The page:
Creative Arts Therapy

Art making is a way of dwelling in whatever is before us that needs our attention. There is a universal tendency to turn away from difficulty. Image making allows for staying with something while making that staying bearable through the pleasure available in using the materials.

— Pat Allen, Ph.D., ATR-BC, Art Therapist, Writer, Educator

Creative Arts Therapy is a therapeutic modality that uses the techniques and theoretical perspectives of verbal psychotherapy and creative arts therapy in one holistic approach to growth and healing. Art therapists help clients of all ages increase emotional intelligence, discover and express thoughts and feelings, move through interpersonal challenges, work through grief, build motor and sensory capacities, and learn to play again.

When you incorporate non-verbal exploration into personal work, you can learn to pave over neural pathways that keep you stuck and tap into an a wiser part of you where core values and your highest potential reside. We are mind-body-spirit beings and verbal language alone cannot capture all of who we are or what we need.

If you are open to using art materials to pursue your therapeutic goals, art therapy will ask you to engage in simple projects and open-ended art-making using the themes you bring into the room. As you slow down and mindfully immerse yourself in the creative process, insights often emerge that prompt real change and leave you with a sense of new meaning and respect for your own life story. In a creative arts therapy session, you may draw, paint, collage, write, use clay, or create a scene with figures in a sand tray to explore a stuck place in your life or nurture seeds of growth inside you.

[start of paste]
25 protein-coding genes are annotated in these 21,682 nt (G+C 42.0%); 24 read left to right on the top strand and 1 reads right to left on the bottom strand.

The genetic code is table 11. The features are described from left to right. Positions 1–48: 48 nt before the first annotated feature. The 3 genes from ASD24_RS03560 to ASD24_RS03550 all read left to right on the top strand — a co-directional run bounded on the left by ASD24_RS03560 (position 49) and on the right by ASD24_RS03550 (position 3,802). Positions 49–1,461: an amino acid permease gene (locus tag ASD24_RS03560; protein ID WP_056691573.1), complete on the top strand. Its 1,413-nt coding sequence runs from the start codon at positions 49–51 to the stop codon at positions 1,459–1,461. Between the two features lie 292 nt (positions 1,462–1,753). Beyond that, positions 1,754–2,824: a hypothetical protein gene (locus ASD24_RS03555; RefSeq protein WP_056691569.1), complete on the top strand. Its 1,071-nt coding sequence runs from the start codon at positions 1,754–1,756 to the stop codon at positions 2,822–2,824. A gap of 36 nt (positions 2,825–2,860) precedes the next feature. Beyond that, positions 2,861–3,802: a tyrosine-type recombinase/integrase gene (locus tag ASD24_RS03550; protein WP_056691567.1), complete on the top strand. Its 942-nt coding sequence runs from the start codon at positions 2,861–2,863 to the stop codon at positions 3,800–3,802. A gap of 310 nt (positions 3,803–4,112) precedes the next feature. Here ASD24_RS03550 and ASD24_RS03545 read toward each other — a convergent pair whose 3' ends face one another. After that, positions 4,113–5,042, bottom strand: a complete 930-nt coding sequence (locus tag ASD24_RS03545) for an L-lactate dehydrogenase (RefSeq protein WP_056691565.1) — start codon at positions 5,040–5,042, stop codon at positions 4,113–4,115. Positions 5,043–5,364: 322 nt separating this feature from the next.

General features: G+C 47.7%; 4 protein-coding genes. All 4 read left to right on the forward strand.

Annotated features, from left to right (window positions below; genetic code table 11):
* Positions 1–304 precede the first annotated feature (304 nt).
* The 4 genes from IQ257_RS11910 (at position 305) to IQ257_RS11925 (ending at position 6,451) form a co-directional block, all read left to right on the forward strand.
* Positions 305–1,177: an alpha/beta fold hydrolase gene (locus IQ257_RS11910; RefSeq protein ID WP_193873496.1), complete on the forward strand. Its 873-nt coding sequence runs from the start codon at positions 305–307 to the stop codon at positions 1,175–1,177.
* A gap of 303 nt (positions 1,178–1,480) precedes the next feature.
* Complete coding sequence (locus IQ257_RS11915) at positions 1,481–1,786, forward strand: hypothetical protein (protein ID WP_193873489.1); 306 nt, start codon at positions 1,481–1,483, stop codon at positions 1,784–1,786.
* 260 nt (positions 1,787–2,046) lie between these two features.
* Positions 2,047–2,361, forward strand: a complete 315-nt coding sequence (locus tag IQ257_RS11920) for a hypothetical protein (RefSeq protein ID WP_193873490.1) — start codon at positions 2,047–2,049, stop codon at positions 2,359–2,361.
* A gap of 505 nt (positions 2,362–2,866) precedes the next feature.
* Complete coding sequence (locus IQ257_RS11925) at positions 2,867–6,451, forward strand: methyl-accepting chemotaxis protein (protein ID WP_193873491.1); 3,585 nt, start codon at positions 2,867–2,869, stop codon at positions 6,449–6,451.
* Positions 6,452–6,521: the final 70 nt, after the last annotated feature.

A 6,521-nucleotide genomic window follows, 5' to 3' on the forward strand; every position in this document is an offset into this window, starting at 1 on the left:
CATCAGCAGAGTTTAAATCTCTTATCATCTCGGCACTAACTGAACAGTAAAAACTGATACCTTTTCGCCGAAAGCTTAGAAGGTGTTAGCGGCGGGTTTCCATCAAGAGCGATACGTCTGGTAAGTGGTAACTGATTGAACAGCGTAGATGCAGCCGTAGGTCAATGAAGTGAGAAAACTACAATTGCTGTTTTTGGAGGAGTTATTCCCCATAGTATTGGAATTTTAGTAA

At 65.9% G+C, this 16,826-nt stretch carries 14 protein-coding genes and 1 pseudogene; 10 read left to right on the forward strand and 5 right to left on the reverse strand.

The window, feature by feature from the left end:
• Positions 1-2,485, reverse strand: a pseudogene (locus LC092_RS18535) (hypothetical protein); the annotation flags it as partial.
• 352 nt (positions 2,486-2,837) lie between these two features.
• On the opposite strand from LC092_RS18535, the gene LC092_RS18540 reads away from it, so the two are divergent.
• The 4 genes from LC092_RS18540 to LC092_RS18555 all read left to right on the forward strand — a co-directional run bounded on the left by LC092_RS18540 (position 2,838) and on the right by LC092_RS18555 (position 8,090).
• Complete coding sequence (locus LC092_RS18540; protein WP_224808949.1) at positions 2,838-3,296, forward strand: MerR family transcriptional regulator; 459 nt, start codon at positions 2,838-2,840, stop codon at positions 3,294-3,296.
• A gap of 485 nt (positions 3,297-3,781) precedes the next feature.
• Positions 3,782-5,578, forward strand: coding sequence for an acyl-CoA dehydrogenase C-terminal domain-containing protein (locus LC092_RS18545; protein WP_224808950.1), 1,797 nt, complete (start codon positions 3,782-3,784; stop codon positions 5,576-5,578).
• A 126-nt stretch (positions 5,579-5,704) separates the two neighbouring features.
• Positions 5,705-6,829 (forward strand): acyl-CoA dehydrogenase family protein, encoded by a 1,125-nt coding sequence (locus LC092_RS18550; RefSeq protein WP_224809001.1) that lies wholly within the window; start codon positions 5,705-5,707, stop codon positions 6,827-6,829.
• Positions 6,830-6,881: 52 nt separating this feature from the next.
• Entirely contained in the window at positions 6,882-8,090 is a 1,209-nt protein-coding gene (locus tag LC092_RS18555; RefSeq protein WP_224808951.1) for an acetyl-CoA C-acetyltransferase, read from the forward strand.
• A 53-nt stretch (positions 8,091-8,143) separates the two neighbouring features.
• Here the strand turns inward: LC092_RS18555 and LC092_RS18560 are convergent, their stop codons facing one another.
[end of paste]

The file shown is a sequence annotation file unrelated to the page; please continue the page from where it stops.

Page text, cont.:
Creative Arts Therapy can be particularly helpful for those of us who get caught up in over-thinking or those who find direct discussion of feelings difficult or uncomfortable. No art skills or gift for creativity is necessary; only an interest in slowing down, looking inward, and being creative is needed. Your goal is not to learn fine art skills or create an attractive work of art, (though this may happen regardless of your experience with art); rather, making art in therapy is about engaging and saying something authentic to you with image, which may or may not be pretty. Your art is not used to analyze or diagnose; art therapy creations and your process are respected as a “second client” with its own, important voice.

Meet our Practitioner

Valerie Epstein-Johnson

Valerie Epstein-Johnson is a seasoned creative arts therapist and licensed counselor with a passion for helping people look inward with curiosity and creativity. Using Acceptance and Commitment Therapy (ACT) and Art Therapy, Valerie helps her clients find more meaning and less suffering in their lives. Through individual therapy and “values boarding” sessions for personal growth, Valerie helps children and adults clarify what is most important to them, what stands in the way of achieving it, and how best to heal, change, and grow.